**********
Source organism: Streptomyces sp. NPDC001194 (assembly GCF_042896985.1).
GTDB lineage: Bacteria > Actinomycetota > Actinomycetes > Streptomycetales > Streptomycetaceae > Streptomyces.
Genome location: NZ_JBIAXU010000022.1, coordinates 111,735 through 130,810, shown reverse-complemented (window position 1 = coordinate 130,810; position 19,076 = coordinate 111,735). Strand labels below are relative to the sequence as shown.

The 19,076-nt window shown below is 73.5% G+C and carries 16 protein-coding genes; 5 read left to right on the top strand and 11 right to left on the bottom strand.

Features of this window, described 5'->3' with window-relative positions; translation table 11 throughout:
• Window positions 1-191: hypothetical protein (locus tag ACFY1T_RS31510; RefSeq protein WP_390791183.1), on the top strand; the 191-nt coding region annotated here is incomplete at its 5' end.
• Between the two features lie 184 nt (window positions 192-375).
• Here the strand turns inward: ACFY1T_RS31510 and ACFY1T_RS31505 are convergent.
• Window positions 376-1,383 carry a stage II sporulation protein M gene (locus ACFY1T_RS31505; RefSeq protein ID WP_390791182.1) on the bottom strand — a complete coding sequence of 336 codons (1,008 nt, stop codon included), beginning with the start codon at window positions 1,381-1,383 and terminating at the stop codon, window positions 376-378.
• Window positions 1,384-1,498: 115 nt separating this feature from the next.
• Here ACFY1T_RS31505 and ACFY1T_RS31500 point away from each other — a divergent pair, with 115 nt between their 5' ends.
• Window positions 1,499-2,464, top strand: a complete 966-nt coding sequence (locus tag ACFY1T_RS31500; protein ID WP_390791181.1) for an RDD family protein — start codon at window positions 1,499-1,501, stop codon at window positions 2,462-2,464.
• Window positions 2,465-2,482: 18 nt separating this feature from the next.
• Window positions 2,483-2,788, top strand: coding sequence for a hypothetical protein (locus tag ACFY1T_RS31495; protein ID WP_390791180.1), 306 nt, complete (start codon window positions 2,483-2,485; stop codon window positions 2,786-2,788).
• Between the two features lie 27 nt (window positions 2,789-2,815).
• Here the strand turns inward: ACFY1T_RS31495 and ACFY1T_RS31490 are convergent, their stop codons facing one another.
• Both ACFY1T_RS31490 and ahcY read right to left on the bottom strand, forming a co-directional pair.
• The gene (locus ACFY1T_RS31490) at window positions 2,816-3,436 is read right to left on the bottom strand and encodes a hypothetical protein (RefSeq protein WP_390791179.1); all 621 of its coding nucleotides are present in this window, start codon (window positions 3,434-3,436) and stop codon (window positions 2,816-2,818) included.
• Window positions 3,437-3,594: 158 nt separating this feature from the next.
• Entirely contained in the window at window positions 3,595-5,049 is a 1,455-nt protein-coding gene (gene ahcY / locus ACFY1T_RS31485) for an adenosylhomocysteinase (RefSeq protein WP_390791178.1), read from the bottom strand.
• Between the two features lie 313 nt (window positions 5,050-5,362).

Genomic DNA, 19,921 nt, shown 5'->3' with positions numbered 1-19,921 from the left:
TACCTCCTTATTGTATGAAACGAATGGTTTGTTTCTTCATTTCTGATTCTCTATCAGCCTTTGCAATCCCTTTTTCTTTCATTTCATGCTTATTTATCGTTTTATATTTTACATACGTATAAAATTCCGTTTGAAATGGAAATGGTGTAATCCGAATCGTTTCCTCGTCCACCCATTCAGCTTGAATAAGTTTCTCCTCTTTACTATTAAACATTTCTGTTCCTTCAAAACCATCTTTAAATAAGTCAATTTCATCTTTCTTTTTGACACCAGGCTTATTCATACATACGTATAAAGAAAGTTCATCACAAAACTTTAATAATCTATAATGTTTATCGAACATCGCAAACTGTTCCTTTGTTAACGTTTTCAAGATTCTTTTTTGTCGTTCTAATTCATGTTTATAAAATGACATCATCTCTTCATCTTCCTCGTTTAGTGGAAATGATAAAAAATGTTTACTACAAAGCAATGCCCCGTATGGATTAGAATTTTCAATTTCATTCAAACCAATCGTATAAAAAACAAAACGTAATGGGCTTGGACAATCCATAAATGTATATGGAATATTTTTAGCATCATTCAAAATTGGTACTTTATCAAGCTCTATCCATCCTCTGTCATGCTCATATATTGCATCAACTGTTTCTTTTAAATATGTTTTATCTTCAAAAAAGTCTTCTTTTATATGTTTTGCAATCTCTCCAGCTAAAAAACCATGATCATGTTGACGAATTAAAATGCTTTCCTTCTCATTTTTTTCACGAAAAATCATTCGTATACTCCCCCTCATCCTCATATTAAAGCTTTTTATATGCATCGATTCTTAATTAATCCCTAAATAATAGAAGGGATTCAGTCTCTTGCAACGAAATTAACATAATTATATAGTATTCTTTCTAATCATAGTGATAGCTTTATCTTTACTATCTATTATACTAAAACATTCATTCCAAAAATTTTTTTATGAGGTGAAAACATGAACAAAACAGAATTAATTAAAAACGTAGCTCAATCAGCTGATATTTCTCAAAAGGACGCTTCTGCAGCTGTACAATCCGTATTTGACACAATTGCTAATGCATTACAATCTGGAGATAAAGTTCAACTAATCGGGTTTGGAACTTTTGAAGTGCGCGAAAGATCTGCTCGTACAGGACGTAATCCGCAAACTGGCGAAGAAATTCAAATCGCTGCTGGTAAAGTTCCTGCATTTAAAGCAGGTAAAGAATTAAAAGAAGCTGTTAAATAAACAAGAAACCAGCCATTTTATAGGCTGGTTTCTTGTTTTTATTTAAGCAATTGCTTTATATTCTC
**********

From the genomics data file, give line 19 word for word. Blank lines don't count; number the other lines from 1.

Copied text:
• Window positions 3,437-3,594: 158 nt separating this feature from the next.